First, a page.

Family Misfortunes: Children Of Morta

Children of Morta is attractive in a way that few games manage to be. You might think it’s going to be a retro pixel art thing at first but then you see the animations, you see how every single one is packed with more frames than an entire NES cartridge. There’s hardly any information about what the game is on the official site but it was described to me as a ‘narrative-based roguelike’. As well as looking the part, it appears to have a family-based class system, nifty hacking and slashing, and rad birthday parties, complete with cake and jiving. All of that is present and correct in the video below.

There’s a Sword & Sworcery EP feel to the art, with that fluidity of motion, and the combat looks as smooth as butter – and I mean butter that’s been out of the fridge for long enough to spread on your toast without the need for a hammer and chisel.

It seems likely that gathering loot and levelling up will allow you to upgrade the family home and/or abilities, but what about that ‘roguelike’ designation? If Children of Morta has permadeath, especially after such jolly birthday celebrations, it could be a melancholy experience. Imagine every playthrough ended with the final surviving member of the family sorting through their gear and preparing for a last stand, in a house stripped of life but heavy with memories. Eek.

There’s no release date yet but hopefully we’ll know more soon.

18 Comments

  1. zxcv says:

    Oh my word. That looks simply stunning.

    Mind, I think the “jolly” birthday celebrations look to have more of a hint of Satanic-death-cult ritual to them and are likely to be unfortunate for the local population of innocent, small, fluffy creatures.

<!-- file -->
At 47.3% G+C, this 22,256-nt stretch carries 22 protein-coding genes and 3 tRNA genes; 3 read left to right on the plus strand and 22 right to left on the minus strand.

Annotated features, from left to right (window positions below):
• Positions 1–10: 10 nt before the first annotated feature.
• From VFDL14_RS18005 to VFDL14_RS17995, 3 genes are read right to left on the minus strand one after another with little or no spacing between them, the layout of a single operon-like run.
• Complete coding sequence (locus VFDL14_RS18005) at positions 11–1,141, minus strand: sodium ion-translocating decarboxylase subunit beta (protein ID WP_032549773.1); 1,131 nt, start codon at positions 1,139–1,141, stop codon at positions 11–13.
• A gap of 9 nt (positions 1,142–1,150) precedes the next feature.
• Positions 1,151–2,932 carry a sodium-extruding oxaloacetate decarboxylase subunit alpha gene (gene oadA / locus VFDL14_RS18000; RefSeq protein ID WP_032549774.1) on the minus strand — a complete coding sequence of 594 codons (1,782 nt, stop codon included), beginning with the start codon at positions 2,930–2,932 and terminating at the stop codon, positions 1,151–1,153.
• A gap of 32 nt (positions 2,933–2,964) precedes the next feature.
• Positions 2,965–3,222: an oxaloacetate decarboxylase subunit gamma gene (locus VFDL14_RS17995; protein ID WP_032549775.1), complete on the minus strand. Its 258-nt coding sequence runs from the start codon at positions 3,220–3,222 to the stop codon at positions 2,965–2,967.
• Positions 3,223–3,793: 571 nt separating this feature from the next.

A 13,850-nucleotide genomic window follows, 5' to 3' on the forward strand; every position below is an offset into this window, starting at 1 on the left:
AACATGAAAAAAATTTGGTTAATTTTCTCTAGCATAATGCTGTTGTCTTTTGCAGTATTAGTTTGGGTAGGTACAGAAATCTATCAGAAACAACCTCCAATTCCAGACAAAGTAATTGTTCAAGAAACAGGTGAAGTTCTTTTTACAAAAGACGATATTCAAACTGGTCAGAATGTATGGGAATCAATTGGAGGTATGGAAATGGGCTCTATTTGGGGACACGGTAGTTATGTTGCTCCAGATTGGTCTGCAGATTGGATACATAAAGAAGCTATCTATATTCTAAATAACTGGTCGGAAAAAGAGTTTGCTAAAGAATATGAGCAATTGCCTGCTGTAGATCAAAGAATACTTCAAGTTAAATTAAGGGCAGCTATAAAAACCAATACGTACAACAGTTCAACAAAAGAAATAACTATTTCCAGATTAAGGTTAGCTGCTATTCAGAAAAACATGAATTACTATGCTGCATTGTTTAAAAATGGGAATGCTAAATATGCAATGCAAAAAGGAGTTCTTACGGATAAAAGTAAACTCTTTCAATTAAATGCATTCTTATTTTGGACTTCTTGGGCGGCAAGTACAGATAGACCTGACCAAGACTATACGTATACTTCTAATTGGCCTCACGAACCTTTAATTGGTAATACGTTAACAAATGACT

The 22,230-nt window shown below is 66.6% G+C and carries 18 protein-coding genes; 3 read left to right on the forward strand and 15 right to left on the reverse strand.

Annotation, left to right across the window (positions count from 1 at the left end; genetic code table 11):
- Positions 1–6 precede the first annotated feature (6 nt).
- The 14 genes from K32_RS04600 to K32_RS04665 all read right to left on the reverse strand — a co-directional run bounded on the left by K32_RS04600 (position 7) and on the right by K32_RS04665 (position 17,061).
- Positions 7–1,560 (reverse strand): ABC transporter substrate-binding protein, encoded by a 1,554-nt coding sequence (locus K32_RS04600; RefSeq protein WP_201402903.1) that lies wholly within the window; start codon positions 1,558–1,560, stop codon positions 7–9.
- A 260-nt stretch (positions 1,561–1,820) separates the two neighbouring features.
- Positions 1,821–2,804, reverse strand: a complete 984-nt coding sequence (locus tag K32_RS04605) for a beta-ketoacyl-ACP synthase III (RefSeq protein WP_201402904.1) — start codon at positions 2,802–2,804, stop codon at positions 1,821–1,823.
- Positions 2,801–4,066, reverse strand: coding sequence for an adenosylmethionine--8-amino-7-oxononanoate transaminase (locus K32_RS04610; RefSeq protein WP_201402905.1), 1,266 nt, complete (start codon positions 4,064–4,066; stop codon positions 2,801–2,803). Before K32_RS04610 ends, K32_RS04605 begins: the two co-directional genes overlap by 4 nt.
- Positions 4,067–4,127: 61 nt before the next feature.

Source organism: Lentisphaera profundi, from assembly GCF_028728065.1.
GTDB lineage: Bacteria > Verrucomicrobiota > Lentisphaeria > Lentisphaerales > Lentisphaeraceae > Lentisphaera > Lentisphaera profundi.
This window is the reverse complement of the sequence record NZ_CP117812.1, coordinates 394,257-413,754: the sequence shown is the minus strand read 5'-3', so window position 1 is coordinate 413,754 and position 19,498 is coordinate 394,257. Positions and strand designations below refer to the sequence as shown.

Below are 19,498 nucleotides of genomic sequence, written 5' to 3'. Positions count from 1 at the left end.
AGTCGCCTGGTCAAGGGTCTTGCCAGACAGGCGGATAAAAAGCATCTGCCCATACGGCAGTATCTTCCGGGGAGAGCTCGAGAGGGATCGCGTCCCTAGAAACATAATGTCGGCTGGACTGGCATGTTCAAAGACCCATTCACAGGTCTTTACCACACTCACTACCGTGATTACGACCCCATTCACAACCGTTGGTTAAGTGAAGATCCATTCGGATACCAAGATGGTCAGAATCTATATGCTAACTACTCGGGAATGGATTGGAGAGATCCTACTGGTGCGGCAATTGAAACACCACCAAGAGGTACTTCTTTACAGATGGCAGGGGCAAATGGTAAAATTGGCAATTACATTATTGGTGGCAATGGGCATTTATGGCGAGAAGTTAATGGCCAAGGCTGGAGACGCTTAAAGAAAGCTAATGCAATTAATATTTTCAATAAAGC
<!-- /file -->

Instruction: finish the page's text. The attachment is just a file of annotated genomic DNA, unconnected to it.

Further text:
2. yhancik says:

    I slowly started to mentally replace the ubiquitous term “roguelike” by “video game”.

    • MrUnimport says:

      I like your style.

    • Eagle0600 says:

      I think the term “X with roguelike elements” could be useful, as long as people acknowledge that “roguelike” is a sub-genre of turn-based dungeon-crawlers.

    • Hmm-Hmm. says:

      Yeah, it’s a shame it gets applied to any game whose devs seem to feel like it.

  3. BLyon says:

    Wow! Truly impressive animation in those sprites. Really got that whimsical feeling from games like Magi Nation on the GBA and Folklore in the early ps3 days. Definitely going to track this one.

  4. golem09 says:

    The fluid pixel animations and the combat remind me a lot of Hyper Light Drifter. In a slightly less neon lit setting.

    • Spacewalk says:

      It’s looking like low colour count with high frame count is the way to go about it all.

    • guygodbois00 says:

      My thoughts exactly. Although I’m a bit rubbish at playing action (arcade?) games lately, can’t wait for Hyper Light Drifter. Gimme!

  5. Hex says:

    Whoever is responsible for those animations clearly has Aspberger’s.

  6. ZIGS says:

    Apparently this is by the same guys who made Garshasp: The Monster Slayer… yeah. Looks like a completely different game, so maybe the change of pace will benefit them. It was pretty obvious they were biting more than they could chew with Garshasp

  7. airknots says:

    Love the pixel art! I’d really love to play an MMORPG in the style of old Seiken Densetsu and Secret of Mana with good pixel art, but combined with modern MMORPG elements like player housing, jobs, etc.

  8. haircute says:

    This sounds like Legacy of The Wizard on the NES. It is part of the Faxanadu series of weird games. I think all of them came out here but with different names. Battle For Olympus might have been one.

  9. AngoraFish says:

    On my… I have literally never wanted a game so much as after watching this trailer.

  10. AXAXAXAS MLO II: MLO HARDER says:

    Soooo… was that guy sleeping fully clothed or did he go adventuring in his pajamas?

  11. Kaeoschassis says:

    I cannot remember the last time I saw game art that appealing… Wow, just wow.

  12. Gothnak says:

    It reminds me of some of the combat and death anims from one of my fave Amiga games, Moonstone. Why has no one done a modern day Moonstone? WHY?

  13. Ryuuga says:

    I don’t understand the appeal of roguelikes. Permadeath for a character I invested in, played, got to be friends with, gathered loot for, leveled up? Erm. That doesn’t sound fun to me at all. It sounds like frustration, annoyance, and something where I’d cheese it with quicksaves if I had half a chance to.